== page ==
The Mattress Racket

So my excellent AlterNet editor and SoCal pal Jan Frel has been asking me to start muckraking rackets, and it’s been a hoot. I’ve already rooted out Red Bull and the stingy-ass telcos, so now it’s Sealy’s turn.

The mundanity of mattresses belies their insane cost and hyperreal price-jacking. Plus, everyone needs one, and most all of them have zero good memories of buying one. If you are on the market for a new one then check out this Emma Mattress Review because it’s clear, concise, and the mattress isn’t extortionately priced. But this isn’t the case for most mattresses. Are you lying down for this?

The Mattress Racket — Why You End up Paying a Lot More for a Bed Than You Should
[Scott Thill, AlterNet]
It’s so hard to figure out what is good value among the piles of blindingly expensive mattresses emblazoned with smart terminology and little scientific proof for their claims. Sometimes we get so annoyed with all the mattress hype, we just want to buy a substantial mattress but invest in the best mattress topper australia (or wherever you are) that can provide the needs we have. Simple and easy to get and wash too.

A good night’s sleep doesn’t come cheap these days. Millions of consumers each year find themselves captive to a mattress industry which has continued to roll out blindingly expensive beds emblazoned with ads promising smart terminology and little scientific proof. It’s a consumer conundrum made worse by the industry’s arbitrary pricing, which hawks mattresses from several hundred to several thousand dollars, and deliberately confusing model lineups. It’s all designed to sustain an economic arrangement, argued a Consumer Reports feature published in May, in which the difference between a $2,000 and $1,000 mattress in “less than you might think.” This is one of the many reasons why many people looking for new mattresses are often starting to do their research into different mattress manufacturers such as Simba Sleep and many others out there, more often than not comparing many before they reach a decision. There are often new mattresses being created so people are able to get a better and more comfortable night’s sleep.

“Mattresses are unarguably one of the most difficult consumer products to buy, because of the name game,” Consumer Reports managing editor Steven H. Saltzman told AlterNet. “Model names tend to change from chain to chain, because you can’t see under the hood. It’s all a mishmash of foam, fiber and fill. And prices can vary by 50 even 60 percent from one day to the next.”

It’s because of problems like these and more that burnt shoppers have steadily warned potential consumers about the singularly strange screw job. “Did you know that you could pay $1,300 for a mattress in store A when store B sells what is basically the same model (besides the model name and some cosmetic variations) by the same manufacturer, for less than $700?” argues one handy site called The Mattress Scam “It makes buying a car like a day at the spa.” Reading reviews of mattresses and beds on sites like Bedroom Solutions (link) can help to stop you from getting ripped off, as you’ll have a better idea of the quality of a mattress – regardless of the price – before purchasing it. Nevertheless, the frequently changing prices can still be difficult to manage.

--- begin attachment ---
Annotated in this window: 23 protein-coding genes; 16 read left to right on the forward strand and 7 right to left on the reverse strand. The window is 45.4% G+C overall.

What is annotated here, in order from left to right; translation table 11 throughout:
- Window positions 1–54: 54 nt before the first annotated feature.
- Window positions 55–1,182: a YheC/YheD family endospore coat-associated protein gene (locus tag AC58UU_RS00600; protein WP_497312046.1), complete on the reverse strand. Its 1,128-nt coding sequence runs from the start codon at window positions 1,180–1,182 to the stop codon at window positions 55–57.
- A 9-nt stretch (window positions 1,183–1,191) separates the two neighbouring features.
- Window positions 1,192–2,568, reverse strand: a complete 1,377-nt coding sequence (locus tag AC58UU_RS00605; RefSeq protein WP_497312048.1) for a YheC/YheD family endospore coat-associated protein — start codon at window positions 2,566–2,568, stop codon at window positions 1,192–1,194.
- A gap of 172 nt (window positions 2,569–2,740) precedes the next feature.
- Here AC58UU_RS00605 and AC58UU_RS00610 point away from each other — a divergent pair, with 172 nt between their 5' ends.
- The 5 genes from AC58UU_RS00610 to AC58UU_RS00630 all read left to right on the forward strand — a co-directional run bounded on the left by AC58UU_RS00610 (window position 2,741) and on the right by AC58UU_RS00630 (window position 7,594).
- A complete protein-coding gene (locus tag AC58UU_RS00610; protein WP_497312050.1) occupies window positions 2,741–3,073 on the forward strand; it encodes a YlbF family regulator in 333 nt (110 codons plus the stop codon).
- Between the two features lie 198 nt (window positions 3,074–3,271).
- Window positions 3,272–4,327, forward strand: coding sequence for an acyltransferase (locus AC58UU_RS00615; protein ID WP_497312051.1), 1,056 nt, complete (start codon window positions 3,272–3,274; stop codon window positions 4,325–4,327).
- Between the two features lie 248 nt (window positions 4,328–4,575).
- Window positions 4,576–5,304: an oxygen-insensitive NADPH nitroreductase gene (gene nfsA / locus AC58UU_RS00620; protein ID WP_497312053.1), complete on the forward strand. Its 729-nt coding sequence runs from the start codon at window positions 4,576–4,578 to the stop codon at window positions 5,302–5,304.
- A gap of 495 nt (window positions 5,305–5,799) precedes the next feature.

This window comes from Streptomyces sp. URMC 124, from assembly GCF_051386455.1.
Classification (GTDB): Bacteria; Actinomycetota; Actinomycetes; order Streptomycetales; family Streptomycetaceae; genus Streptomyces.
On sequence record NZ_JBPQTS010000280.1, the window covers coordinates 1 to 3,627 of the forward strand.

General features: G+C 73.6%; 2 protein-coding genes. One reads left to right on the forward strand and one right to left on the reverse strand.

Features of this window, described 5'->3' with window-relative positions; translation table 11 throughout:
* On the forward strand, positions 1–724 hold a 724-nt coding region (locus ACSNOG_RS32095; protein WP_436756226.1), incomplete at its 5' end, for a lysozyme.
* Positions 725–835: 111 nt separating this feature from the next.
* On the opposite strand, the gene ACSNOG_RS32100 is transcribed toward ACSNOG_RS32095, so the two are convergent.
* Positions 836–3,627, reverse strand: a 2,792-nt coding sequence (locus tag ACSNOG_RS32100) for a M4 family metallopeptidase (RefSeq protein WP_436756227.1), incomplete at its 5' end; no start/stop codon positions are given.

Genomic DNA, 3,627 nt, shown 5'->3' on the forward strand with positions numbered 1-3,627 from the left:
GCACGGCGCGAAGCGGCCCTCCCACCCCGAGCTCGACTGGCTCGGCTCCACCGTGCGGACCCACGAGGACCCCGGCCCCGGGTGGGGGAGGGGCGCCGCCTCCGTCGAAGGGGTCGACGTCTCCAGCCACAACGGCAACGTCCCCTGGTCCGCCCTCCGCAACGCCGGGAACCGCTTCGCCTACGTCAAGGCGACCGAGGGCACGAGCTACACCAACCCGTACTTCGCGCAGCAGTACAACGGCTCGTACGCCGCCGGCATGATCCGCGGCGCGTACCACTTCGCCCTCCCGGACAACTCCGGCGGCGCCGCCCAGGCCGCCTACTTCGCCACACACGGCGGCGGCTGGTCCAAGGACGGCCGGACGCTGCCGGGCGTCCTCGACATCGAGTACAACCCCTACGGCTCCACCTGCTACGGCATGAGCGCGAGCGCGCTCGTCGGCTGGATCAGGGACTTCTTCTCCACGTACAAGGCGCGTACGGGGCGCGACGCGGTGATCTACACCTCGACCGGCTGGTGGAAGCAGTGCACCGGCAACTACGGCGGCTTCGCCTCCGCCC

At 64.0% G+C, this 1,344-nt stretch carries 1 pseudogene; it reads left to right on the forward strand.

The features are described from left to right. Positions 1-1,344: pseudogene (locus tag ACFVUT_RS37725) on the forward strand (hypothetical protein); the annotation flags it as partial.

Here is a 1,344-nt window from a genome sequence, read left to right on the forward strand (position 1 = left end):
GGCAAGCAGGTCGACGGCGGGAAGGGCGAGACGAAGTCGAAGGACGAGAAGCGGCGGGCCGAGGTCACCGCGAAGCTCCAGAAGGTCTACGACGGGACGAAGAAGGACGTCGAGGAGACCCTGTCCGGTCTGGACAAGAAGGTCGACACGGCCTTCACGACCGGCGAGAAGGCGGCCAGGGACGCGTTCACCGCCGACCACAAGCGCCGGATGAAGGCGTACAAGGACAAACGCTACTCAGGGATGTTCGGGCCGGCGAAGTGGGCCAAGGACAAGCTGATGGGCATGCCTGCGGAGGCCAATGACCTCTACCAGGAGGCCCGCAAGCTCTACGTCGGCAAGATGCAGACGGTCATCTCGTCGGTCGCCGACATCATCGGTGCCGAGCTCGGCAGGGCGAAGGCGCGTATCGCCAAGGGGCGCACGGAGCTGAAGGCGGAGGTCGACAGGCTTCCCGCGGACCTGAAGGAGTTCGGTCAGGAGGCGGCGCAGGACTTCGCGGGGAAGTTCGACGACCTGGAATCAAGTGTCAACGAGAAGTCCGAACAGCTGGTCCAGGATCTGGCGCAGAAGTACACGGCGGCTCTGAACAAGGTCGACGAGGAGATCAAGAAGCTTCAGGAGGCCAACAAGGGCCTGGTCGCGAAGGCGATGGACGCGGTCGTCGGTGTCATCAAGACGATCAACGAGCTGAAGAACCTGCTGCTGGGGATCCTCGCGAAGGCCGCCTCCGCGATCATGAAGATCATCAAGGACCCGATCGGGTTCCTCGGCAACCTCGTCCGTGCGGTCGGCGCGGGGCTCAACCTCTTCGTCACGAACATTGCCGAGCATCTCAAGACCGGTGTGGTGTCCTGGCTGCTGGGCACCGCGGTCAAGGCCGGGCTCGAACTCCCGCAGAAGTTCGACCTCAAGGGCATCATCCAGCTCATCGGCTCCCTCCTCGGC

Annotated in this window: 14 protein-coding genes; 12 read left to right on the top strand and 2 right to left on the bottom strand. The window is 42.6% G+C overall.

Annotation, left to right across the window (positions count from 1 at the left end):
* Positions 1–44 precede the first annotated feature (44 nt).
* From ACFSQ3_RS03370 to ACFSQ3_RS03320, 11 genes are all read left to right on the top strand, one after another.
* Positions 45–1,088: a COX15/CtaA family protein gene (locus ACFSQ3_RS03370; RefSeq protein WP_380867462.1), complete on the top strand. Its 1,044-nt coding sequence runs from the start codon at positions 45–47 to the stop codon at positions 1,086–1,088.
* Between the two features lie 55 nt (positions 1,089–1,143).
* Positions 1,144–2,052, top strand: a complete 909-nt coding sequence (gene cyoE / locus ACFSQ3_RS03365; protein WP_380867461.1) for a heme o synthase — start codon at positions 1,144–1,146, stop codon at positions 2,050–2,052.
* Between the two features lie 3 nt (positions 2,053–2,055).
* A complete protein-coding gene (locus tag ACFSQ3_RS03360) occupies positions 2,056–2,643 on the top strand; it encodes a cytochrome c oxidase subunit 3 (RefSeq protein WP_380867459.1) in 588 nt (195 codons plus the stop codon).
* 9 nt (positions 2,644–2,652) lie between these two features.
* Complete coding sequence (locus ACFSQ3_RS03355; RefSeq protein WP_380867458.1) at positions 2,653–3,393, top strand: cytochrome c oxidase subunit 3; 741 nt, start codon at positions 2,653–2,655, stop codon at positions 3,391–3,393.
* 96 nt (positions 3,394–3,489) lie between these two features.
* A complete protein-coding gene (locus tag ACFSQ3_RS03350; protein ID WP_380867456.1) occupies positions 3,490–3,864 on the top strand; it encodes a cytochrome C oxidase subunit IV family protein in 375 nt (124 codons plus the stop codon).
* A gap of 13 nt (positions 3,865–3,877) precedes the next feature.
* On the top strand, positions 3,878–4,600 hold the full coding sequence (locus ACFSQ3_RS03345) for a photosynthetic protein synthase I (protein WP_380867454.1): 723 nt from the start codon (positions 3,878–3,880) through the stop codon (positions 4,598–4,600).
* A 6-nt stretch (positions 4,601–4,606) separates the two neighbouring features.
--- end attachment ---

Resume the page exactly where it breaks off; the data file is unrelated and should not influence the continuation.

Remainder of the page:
Also problematizing the process are suspicious mattress markups, sometimes ranging from from 100 to 200 percent, which allow retailers to blather about slashing prices to cut shoppers great deals. To make matters worse, rifle through Sealy and Simmons’ respective websites, and you’ll find that details like coil counts and more are either disappeared or couched in confusing and often hilarious language. It’s bad enough that the tongue-twisting Limited-Edition Golden Collection Elegance mattress has three apparent brand names behind it — Simmons, Stearns & Foster — but not knowing how many coils are in its “Intellicoil” system, which features a “proprietary coil-in-a-coil design,” is another problem on top of a heap of them. For good reason, according to Saltzman.

“In terms of profitability, I can tell you this,” he said. “Furniture stores make more money selling mattresses than any other product, according to experts.”

Like any other industry, locking in that profitability is the mattress industry’s prime motivator. Requests for disclosure on markup rates, model variations and more for the purposes of this article went unheeded by Simmons and Sealy, but that’s no surprise. Secrecy and obfuscation are potent weapons against the transparency that compromises industry profitability of any kind. Which is a short way of saying that you can expect the situation to further worsen outside of the furniture store. There’s plenty of blame to go around, but it’s all designed to keep you and the true value of the product you’re buying separate and unequal.

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